Economics, Relationships, and Happiness
New City Press, 2012
The crisis that market societies are undergoing is essentially a crisis of relationships. It originates in the illusion that the market, through the actions of an “invisible hand” operating in impersonal market relationships, can present us a good common life exempt from the possibility of being wounded by the other.
Luigino Bruni offers an authoritative and innovative look at the cultural and anthropological premises underlying contemporary market economies and their promises. He suggests that the market has betrayed its promises and points out the need for balancing the increasing tendency toward isolation with the human need for relationships.
Bruni proposes gratuitousness – free and open reciprocity, quite different from altruism – as a means of maximizing the benefits of the market (and the equality and freedom that market contracts propose) without losing the joy that comes from putting the relationship with the others in the market as the primary good.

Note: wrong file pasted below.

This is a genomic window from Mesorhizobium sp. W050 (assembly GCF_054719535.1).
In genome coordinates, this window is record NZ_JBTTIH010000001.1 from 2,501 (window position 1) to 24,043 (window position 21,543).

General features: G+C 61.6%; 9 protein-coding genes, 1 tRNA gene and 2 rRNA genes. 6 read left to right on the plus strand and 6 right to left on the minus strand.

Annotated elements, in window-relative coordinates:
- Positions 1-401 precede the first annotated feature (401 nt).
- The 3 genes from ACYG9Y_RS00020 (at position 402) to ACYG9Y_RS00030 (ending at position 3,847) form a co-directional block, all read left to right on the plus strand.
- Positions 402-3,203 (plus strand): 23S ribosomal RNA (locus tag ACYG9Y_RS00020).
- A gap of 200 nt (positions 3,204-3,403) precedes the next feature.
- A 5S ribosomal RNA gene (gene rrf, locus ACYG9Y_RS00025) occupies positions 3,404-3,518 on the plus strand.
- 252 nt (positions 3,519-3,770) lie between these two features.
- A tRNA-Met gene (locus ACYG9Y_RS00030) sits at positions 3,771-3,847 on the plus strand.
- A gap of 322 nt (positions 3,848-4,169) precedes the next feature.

Luigino Bruni is one of the few scholars with both the knowledge and courage to seek to integrate the humanities and social sciences. He has written a stimulating and thought-provoking book that is well worth reading.
Richard Easterlin, Professor of Economics, University of Southern California
What is most remarkable about Bruni’s book is its refusal to romanticize social relations – they are at once necessary to human happiness and a source of human sorrow and pain. One of the attractions of market exchange is its impersonal nature, but a market economy cannot by itself promote human happiness. Bruni proposes neither a utopian dream of universal brotherhood nor a libertarian values-free market. Instead, he sketches a framework within which we may more carefully identify the respective roles of state and market in a social order in which social relations are recognized as central.
Andy Yuengert, Professor of Economics, Pepperdine University
ABOUT THE AUTHOR
Luigino Bruni, Ph.D., is Associate Professor of Political Economics, Università di Milano-Bicocca and Resident Faculty at Istituto Universitario Sophia in Loppiano, Italy. He is co-editor of the International Review of Economics (IREC, Springer) and has written numerous books and articles, including the award-winning Civil Happiness: Economics and Human Flourishing in Historical Perspective and The Economy of Communion (ed.).
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